autism-friendly therapy

Sensory Processing and Autism

Autism is a neurodivergent condition that heightens a person’s sensitivity to the world around them. Each autistic individual has a distinct brain, and their sensory processing experiences vary. However, a shared characteristic among autistic people is their distinctive sensory processing. Let’s discuss how sensory processing aligns with autism across the five sensory systems.

The five main sensory systems

There are five main sensory systems. Let’s talk about what they are and how people who are sensitive to their specific inputs may struggle with them.

Vestibular: balance and movement

The vestibular system controls motion, balance, and equilibrium in the body. It is located in the inner ear and contains receptors that inform the central nervous system about the body’s position in space.

Individuals with vestibular processing challenges may be over-responsive, under-responsive, or slower to respond to vestibular input. For instance, they may dislike or fear activities such as swings, biking, jumping, or climbing, or crave and seek out these activities. Clumsiness and frequent falling may also be experienced.

Proprioceptive: body awareness

Proprioceptive input informs our body’s position by utilizing sensory input from our joints and muscles. We can sense if our arms are bent or straight just by feeling the joints, even when our eyes are closed. If proprioceptive messages are not correctly transmitted or decoded, it results in proprioceptive dysfunction.

Proprioceptive dysfunction can manifest in several ways, including stumbling and falling on uneven surfaces, underestimating one’s own strength, preferring to run instead of walk, and seeking tight hugs, clothing, or a weighted blanket. Essentially, individuals with proprioceptive dysfunction have difficulty with spatial awareness of their body.

Tactile: touch

The tactile system develops first in the womb and constitutes the body’s largest sensory system. Tactile receptors are present on the skin, in the mouth, throat, digestive system, and inside ear canals, among other locations. Anything in contact with the body activates these receptors.

Tactile dysfunction, or tactile defensiveness, occurs when a person has a higher sensitivity to touch than others. Individuals with tactile defensiveness may have more sensitive skin, which can cause discomfort from everyday stimuli like clothing textures or hair brushing. Tactile sensitivity can even cause pain from contact that others might consider normal.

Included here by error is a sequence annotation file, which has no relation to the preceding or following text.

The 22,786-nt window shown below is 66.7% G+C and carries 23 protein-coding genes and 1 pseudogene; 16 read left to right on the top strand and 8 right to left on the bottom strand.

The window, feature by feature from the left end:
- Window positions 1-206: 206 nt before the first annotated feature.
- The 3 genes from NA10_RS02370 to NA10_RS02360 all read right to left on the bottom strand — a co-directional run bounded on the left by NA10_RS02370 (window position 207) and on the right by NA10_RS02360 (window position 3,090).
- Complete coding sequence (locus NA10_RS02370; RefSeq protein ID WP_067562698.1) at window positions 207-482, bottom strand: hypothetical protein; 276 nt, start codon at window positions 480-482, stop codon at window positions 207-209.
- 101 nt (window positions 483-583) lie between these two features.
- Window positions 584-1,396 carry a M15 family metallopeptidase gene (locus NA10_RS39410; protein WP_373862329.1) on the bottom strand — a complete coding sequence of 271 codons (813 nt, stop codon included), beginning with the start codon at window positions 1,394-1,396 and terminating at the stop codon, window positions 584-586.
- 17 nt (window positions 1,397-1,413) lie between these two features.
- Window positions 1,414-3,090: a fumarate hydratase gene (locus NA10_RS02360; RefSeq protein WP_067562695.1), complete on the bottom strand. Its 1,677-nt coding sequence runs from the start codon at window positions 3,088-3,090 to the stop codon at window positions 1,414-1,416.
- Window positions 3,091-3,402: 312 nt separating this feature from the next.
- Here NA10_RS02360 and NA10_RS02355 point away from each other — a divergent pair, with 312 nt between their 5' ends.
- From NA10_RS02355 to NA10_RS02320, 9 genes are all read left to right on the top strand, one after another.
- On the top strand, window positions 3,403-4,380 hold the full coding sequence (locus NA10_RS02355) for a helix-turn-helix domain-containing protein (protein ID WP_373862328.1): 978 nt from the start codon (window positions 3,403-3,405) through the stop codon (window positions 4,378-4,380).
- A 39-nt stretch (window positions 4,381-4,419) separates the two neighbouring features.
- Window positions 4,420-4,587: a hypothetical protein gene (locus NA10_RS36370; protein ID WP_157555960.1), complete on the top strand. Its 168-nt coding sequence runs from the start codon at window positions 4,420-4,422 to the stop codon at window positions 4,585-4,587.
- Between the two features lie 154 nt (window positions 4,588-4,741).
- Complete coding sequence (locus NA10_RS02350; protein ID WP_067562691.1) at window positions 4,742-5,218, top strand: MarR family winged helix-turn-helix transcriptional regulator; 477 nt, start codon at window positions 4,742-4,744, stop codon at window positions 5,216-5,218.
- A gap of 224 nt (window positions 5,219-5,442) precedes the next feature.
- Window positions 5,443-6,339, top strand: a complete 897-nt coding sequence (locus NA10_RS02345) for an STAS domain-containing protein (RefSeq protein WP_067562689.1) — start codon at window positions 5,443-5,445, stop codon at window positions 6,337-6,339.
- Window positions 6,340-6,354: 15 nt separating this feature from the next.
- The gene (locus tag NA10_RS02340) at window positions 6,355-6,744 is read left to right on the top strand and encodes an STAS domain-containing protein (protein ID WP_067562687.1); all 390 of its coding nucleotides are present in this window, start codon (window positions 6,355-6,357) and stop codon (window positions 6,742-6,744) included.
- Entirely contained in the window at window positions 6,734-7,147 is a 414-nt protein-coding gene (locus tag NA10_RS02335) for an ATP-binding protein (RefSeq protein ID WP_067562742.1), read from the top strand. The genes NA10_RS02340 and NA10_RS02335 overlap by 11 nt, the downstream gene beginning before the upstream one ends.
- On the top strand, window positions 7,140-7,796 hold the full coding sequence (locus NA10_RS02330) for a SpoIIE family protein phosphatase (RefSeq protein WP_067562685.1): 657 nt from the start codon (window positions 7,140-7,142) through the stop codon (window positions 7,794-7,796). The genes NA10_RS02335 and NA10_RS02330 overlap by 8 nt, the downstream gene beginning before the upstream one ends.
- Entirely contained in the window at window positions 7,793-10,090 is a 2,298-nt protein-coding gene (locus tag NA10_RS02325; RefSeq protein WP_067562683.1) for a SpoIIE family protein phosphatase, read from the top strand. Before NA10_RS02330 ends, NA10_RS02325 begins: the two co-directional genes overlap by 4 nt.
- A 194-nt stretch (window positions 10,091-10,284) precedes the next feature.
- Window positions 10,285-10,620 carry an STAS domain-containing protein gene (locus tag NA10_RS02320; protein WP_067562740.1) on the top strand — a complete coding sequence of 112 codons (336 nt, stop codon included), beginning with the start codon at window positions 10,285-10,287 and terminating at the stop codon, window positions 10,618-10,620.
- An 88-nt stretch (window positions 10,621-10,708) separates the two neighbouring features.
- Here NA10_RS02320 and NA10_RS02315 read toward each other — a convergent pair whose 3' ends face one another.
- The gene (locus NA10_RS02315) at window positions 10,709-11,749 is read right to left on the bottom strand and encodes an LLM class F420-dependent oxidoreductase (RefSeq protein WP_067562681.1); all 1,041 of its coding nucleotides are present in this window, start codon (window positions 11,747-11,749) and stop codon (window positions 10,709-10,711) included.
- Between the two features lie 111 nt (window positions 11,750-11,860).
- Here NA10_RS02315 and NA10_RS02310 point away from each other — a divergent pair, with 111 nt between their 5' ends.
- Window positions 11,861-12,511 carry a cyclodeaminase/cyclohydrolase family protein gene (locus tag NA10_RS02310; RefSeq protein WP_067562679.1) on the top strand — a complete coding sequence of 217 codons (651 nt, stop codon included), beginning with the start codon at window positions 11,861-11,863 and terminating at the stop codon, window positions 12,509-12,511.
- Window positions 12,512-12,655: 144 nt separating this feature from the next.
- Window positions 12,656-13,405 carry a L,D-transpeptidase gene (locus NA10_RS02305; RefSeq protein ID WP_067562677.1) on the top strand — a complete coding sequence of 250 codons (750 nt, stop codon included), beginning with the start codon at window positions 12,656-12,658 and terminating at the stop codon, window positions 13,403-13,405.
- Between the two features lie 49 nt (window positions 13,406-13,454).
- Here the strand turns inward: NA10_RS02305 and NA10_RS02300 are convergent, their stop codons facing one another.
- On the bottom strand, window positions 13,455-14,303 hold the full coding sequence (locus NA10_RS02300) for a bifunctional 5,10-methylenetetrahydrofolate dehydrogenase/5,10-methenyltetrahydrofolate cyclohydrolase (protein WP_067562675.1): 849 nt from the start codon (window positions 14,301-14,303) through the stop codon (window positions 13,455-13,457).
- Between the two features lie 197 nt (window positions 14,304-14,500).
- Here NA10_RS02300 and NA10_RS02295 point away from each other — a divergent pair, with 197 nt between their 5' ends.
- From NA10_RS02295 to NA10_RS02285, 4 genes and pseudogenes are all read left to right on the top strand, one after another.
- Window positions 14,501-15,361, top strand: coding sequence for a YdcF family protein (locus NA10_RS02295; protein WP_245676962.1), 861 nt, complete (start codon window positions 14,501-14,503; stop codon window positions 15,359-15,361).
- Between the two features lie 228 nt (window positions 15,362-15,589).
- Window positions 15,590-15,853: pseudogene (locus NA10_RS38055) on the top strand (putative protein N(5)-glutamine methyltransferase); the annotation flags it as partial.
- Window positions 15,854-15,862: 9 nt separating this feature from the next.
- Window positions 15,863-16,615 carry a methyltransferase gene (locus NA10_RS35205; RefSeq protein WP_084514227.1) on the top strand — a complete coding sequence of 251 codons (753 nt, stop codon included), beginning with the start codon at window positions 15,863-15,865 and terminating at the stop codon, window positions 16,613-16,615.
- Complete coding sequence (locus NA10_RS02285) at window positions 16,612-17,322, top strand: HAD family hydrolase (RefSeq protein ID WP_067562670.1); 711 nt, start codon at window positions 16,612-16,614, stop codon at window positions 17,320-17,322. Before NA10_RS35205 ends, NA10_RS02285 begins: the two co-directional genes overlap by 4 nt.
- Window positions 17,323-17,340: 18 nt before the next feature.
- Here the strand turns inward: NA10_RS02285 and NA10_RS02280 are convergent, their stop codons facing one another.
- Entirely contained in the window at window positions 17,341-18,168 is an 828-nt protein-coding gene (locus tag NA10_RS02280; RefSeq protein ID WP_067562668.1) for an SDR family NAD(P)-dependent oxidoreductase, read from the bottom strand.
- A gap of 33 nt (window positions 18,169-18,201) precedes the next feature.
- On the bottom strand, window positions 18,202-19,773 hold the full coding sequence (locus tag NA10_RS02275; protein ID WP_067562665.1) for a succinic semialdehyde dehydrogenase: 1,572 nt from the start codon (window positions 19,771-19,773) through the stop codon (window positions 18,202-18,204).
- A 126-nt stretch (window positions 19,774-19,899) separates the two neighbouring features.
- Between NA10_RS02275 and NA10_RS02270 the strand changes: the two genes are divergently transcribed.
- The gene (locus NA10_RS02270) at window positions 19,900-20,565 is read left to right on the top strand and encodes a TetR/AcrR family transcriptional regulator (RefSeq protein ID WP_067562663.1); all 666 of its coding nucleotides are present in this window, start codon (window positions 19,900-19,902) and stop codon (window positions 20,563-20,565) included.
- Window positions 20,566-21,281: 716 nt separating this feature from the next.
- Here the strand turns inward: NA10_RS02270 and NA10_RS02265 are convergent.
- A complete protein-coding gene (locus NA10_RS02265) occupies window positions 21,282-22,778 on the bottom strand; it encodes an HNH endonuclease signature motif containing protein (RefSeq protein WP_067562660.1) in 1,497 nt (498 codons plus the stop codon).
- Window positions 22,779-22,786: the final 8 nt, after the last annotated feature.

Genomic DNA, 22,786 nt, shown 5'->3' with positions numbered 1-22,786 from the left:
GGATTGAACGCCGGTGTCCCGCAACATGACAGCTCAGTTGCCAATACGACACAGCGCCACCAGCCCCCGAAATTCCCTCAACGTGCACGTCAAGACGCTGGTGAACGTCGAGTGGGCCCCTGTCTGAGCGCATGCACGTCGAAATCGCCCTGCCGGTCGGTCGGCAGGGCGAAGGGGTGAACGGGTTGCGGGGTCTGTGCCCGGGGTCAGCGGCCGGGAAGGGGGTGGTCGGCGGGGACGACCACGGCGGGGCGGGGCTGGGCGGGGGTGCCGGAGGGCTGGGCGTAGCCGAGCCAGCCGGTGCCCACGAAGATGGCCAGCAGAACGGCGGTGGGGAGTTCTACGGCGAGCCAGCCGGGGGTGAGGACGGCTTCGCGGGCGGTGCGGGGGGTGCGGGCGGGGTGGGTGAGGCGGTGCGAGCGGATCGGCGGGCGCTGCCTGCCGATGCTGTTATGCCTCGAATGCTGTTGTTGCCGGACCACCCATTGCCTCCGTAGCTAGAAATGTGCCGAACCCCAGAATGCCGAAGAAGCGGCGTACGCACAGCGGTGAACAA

Auditory: sound

What this sensory input is should be pretty self-explanatory. What’s not as self-explanatory is what happens when you have dysfunction in this area:

Someone who is highly sensitive to sound (like me!) might experience some of the following symptoms. You may have difficulty discerning between multiple sounds at once (i.e. talking on the phone while tuning out other noises). You might struggle in an environment with multiple noises, like a mall or a restaurant. Sudden and/or loud noises may cause physical pain. A lot of autistic people struggle with sound sensitivity.

Visual: sight

Like with Auditory, the Visual category doesn’t need any explanation. Let’s talk about what dysfunction looks like for people who are sensitive to visual input.

If you’re sensitive to visual input, it’s because the acuity of your vision can be overwhelming and confusing. It’s overstimulating.

Here’s what that means. Autistic people are generally more able to focus on details rather than the whole thing. They see the trees, not the forest. You may find yourself focused on specific aspects of games or pictures, rather than being engaged with the entire thing. There may be an aversion to specific colors. You might be highly sensitive to bright lights, and find that you can only relax in a dimly lit room. Basically, you have to limit the amount of information you observe visually in order to relax.

How autism sensory processing works

Neurotypical brains are highly adept at filtering information. It’s a fantastic attribute of a “normal brain.” We take it for granted. So much so, that when someone experiences sensitivity to input, it can seem very strange or we can struggle to believe them. A hallmark of autistic brains is that they struggle to filter information. Some sensory inputs can be extremely overwhelming to autistic people.

It’s important to note that some people have SPD (sensory processing disorder) but don’t necessarily have autism. However, because of how autism functionally works, it’s very likely that you’ll have sensory sensitivities if you’re autistic.

How to navigate your unique needs

If you’re autistic, or think you might be, do not be embarrassed to support your own needs. Many autistic people benefit greatly from having a weighted blanket, or noise-cancelling headphones, or keeping their lights very dim when they’re relaxing. The Americans with Disabilities Act empowers autistic people to make reasonable accommodation requests of their employer.

As an autistic therapist, I specialize in helping autistic people understand their sensory sensitivities and how to navigate them effectively. Contact me to schedule a free fifteen minute session if you would like to chat!

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